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Creative Barcode

Creative Barcode is a company based in the UK that offers a system to help creatives protect their work in it's most fragile stage -when it's still unpaid.

In this profession of sharing precious visual ideas, there are instances in which a little extra protection is needed in order to avoid future headaches. This is the idea behind Creative Barcode.

Creative Barcode is a company based in the UK that offers a system to help creatives protect their work in it’s most fragile stage -when it’s still unpaid. It integrates barcodes, ftp services and intellectual property rights.

From what I could gather on their website and in other online articles, it provides a paid way to add an electronic signature to your work, and once the client has agreed to pay for it, it provides a way for your to sign the rights over to them.

By buying the rights to use their barcodes (it involves an annual fee plus a pay-per-use model), you can send your files to your clients (or prospective client) using their file sharing system, knowing that they will bear a digital signature that identifies them as your property, and that your client  will have electronically agreed to the terms and conditions of your relationship. Their system also tracks when the client accesses the files, and since they have signed an electronic agreement, it can be used as evidence of when the file was viewed in case that the relationship resulted in a legal battle.

You can read more from about the idea here. And below is a picture of what the barcode looks like.

I personally didn’t understand the extent to which this system solves the complex problem of protecting and eventually defending your intellectual property.

Lets say an industrial designer who present their ideas to possible investors and routinely require confidentiality agreements embeds this bar code into a sketch. The client can just take that same sketch and show it to another industrial designer who can replicate it, or modify it so it flies under the patent infringement radar.

There will be an electronic agreement, but that puts us right back where we started, because the designer would have take the client to court (still very a difficult thing to because of the chance of being stuck with legal fees).

In the world of graphic design, it seems like it would be useless if people receive a graphic piece with a barcode somewhere in the image, because they can a). cut out the barcode and use part of the image or b). replicate the image using design software.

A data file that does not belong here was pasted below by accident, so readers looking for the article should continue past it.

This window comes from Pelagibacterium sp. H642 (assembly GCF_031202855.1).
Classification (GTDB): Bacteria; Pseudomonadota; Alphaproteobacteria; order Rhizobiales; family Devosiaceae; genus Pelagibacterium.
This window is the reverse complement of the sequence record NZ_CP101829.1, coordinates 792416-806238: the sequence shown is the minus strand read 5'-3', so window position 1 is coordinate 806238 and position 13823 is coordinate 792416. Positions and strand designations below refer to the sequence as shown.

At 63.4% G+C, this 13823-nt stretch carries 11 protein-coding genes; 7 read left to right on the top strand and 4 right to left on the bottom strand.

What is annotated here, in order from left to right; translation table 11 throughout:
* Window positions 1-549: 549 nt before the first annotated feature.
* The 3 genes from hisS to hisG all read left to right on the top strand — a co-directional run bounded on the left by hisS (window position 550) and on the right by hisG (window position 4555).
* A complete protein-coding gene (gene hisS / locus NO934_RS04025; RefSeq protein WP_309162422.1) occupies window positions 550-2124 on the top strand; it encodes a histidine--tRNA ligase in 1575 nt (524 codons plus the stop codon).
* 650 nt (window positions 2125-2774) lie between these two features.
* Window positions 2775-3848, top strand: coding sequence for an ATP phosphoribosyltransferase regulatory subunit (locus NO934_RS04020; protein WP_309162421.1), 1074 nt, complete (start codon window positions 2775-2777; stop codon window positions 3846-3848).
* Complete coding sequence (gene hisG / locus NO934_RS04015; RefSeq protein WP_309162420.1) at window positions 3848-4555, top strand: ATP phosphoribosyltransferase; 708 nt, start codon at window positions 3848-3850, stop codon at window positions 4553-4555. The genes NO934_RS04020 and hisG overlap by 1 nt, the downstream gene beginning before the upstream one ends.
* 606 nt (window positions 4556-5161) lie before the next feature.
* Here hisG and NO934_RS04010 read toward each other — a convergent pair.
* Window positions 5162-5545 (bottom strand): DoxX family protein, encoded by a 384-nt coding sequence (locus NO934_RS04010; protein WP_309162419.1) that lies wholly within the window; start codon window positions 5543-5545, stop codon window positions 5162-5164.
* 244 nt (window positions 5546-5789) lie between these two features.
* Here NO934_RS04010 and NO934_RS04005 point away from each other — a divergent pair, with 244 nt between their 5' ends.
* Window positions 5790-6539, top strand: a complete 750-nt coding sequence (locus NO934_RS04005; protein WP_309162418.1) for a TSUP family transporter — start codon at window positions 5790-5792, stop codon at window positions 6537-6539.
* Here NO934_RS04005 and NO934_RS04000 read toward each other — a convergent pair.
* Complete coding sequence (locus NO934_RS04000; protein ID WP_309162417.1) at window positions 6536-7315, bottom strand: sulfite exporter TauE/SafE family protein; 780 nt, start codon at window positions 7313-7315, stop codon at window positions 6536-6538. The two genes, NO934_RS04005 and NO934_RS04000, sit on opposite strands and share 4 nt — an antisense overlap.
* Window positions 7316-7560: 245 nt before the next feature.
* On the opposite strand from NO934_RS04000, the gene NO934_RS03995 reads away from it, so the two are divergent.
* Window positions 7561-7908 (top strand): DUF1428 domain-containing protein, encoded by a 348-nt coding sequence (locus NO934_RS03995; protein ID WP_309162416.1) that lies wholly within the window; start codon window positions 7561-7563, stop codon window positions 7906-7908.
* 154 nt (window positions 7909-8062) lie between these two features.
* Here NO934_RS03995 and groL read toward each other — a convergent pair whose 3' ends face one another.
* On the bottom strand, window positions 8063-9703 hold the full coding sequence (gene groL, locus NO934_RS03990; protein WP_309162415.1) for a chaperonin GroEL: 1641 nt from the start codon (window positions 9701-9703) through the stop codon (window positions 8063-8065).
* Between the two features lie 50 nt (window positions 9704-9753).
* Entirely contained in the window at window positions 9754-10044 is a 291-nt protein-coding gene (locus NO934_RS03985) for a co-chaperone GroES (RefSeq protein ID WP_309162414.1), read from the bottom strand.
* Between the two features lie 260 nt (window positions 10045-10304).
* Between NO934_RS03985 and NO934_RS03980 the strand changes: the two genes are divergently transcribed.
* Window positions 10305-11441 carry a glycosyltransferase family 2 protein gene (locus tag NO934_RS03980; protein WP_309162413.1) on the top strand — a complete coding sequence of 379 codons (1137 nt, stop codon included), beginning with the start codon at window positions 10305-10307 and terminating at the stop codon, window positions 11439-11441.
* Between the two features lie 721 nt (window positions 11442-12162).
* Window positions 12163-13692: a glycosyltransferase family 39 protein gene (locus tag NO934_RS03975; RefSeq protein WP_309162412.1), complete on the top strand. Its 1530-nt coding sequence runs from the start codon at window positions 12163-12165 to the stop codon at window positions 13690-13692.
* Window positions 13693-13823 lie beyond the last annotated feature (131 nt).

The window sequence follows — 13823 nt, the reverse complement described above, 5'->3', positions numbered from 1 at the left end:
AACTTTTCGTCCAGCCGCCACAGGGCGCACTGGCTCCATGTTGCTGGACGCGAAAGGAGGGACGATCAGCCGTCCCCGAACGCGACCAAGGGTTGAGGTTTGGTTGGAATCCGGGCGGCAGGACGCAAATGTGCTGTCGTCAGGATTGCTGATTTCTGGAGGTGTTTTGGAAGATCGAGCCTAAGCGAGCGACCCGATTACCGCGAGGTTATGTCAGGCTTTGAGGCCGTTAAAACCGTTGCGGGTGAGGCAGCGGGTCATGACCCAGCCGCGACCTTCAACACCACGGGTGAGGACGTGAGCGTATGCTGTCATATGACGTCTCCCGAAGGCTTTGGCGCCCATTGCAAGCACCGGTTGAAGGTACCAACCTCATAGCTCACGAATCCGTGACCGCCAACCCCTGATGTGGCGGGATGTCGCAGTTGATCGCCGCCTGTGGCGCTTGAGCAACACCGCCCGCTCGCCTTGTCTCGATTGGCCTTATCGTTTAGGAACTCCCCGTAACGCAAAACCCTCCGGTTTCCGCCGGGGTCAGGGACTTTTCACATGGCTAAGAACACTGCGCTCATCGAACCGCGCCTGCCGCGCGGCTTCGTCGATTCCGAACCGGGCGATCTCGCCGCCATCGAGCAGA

I started out thinking this was certainly a step in the right direction, but now I’m going into all the possibilities for foul play and I just don’t see how this adds a level of protection to any creative product. Feel free to disagree with me in your comments below!



One thought on “Creative Barcode

  1. Maxine Horn says:

    Thanks for airing this Diana and your thoughts – much appreciated.

    The main missing point (not your fault its a deep subject) is that it is about safe disclosure, ownership identification, ‘permission’ based use all under pinned by the mutually agreed terms of the Trust Charter.

    And importantly it is a system for proposals and conceptual works created for the purpose of response to brief/pitches/tenders and so forth. Meaning, confidential material that is not in the public domain but instead, one to one transaction/exposure between creative’s and industry.

    The behaviour you describe above regards a client showing works to another party and replicating (which we all know goes on) is one of the core reasons UK designers developed Creative Barcode.

    Before Creative Barcode there was no system in place with a clear agreement between file disclosure and the recipient.

    The recipient who agrees not to use the Creators proposal/concepts in any manner without their permission has given an enforceable undertaking.

    If they then knowingly breach that agreement they are purposefully doing so and run the risk of being exposed. Not a good career move

    Most people are fundamentally honest.

    Any breach is supported by the World Intellectual Property Organisation (WIPO) who would intervene on behalf of the Creator.

    And recourse if a breach occured is not a drawn out legal case and copyright spat.

    It is a straightforward, unemotional, breach of agreement, where CB provides the evidence

    CB is also not designed to be confrontational or one-party sided.

    It has very strong benefits for the client side, who if challenged by another party regards the source of the orginal works, have that source, without any doubt, at their disposal.

    I hope this helps to clarify this for your readers and demonstrate that it is a very positive step for both parties. And a cost and time efficient application. It’s just £30 per year including 5 barcodes, with additional barcodes at just £4 each.

    It is designed to prevent misunderstandings, improve new business activity and relationships with a clear understanding of terms. It will therefore reduce inadvertent (or even deliberate) mis-use of Creators conceptual works and proposals.

    Best regards, Maxine


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